4. When the batter is springy and quite holey when lifted with a spoon, do a test crumpet: spoon in about 2 rounded tablespoons of batter into one of the rings. The batter will not immediately fill the space, and will be quite craggy, but it will sort itself out as it cooks. If the batter is ready the test crumpet will spread out to fill the space, and within a couple of minutes quite a few holes will puff to the surface. Cook the crumpet for about five minutes, or until it is very golden on the bottom. Mine are a bit dark and a bit too thick. More practise needed. Still great though!Who can resist a pillowy, chewy homemade crumpet? Especially if it's made healthier with wholegrain rye flour and a touch of Manuka honey? A perfect breakfast or anytime treat.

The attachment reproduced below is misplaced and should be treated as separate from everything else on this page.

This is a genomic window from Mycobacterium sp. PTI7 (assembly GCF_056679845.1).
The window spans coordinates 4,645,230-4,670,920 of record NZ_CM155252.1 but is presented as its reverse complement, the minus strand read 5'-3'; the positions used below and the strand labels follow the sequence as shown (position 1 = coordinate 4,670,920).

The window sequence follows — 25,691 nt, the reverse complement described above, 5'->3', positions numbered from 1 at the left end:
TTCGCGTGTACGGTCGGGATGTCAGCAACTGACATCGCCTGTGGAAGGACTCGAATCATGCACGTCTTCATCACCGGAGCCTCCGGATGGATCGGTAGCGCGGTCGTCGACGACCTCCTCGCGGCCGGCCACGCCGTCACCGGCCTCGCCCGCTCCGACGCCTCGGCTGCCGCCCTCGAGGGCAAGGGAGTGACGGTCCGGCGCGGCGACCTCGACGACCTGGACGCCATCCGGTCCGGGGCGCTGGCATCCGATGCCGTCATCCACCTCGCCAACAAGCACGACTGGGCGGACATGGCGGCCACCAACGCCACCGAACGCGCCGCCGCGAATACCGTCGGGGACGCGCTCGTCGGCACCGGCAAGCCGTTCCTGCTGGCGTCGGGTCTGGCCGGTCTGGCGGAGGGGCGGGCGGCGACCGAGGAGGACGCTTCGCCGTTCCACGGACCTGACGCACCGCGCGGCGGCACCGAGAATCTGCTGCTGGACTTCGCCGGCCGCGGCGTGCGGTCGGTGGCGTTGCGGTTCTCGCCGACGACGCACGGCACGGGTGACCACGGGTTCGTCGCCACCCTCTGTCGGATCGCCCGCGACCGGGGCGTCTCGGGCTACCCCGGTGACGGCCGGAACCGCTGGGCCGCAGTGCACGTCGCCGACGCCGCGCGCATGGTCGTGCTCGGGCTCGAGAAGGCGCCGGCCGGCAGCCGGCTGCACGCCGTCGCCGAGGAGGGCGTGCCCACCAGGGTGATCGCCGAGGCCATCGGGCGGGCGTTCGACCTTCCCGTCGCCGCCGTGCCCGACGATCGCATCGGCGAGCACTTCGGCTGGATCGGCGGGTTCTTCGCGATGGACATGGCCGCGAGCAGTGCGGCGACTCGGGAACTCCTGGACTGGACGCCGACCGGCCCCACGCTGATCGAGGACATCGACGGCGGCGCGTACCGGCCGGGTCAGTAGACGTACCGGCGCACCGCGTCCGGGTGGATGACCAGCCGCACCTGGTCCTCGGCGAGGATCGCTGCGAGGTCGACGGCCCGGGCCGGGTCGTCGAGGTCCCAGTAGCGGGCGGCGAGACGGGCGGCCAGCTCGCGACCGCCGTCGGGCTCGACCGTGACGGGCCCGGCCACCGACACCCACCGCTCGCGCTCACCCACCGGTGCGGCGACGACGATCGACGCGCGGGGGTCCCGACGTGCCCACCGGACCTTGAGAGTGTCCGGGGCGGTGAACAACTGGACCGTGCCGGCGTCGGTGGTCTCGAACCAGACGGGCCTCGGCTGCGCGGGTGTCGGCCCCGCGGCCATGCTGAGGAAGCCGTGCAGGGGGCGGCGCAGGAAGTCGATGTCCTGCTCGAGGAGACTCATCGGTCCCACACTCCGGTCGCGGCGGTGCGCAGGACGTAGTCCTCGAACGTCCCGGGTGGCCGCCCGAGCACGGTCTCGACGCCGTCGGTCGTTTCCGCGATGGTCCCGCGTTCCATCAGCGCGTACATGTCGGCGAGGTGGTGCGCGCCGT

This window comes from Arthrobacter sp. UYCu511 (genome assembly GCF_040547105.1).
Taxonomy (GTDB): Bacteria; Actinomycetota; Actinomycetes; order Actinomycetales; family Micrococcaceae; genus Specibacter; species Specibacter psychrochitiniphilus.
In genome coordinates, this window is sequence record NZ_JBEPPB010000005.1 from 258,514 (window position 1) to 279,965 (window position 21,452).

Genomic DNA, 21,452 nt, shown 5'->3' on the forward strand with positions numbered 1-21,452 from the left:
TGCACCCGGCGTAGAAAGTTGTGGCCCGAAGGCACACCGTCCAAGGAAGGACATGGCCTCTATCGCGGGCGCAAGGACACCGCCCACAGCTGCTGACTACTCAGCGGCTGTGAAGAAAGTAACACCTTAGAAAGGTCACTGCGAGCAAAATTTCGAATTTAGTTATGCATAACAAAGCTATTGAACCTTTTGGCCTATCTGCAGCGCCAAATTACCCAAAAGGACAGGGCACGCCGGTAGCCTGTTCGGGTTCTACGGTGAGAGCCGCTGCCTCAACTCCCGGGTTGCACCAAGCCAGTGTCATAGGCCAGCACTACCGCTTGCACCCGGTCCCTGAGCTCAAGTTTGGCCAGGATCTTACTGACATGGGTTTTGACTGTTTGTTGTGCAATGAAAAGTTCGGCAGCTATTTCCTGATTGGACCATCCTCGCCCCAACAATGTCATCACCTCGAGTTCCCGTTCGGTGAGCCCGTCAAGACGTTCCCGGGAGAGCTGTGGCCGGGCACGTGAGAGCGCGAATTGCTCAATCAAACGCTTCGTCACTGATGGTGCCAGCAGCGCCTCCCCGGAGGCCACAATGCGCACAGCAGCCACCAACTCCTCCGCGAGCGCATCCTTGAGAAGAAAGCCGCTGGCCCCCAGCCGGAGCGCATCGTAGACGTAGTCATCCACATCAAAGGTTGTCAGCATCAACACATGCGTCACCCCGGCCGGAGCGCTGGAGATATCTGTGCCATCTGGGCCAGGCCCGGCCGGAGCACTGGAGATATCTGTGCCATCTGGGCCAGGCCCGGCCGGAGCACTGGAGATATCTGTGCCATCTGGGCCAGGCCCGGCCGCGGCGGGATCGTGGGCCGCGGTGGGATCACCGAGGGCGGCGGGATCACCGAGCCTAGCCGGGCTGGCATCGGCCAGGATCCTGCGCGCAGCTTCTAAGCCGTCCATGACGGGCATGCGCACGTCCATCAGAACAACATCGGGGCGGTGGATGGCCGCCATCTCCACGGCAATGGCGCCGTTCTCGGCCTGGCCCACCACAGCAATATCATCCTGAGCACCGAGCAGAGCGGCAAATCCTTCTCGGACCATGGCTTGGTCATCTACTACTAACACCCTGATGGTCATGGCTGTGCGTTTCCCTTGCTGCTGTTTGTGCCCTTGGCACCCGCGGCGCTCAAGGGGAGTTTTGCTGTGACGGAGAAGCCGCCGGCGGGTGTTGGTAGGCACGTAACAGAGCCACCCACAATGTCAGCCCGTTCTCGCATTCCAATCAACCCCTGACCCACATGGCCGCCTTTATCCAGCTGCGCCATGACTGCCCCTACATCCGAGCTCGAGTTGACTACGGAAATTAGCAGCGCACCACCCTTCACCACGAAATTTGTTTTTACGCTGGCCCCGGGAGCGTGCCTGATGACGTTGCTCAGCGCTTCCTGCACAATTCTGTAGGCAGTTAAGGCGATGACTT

5. Use tongs to lift away the crumpet rings, and with a spatula turn each crumpet and cook for a further two or three minutes until a pale golden colour. Carry on with the remaining batter, re-oiling the pan and rings as needed.

6. Eat right away slathered in butter and honey. Or, if 15 is too many to get through (!), cool, store and reheat briefly under a grill or in the toaster within three days. These also freeze.

Who can resist a pillowy, chewy homemade crumpet? Especially if it's made healthier with wholegrain rye flour and a touch of Manuka honey? A perfect breakfast or anytime treat.

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Website: rowsehoney.co.uk

*This is a paid, commissioned recipe in collaboration with Rowse Honey. Thank you for supporting the brands that make it possible for me to continue creating and sharing recipes on food to glow.*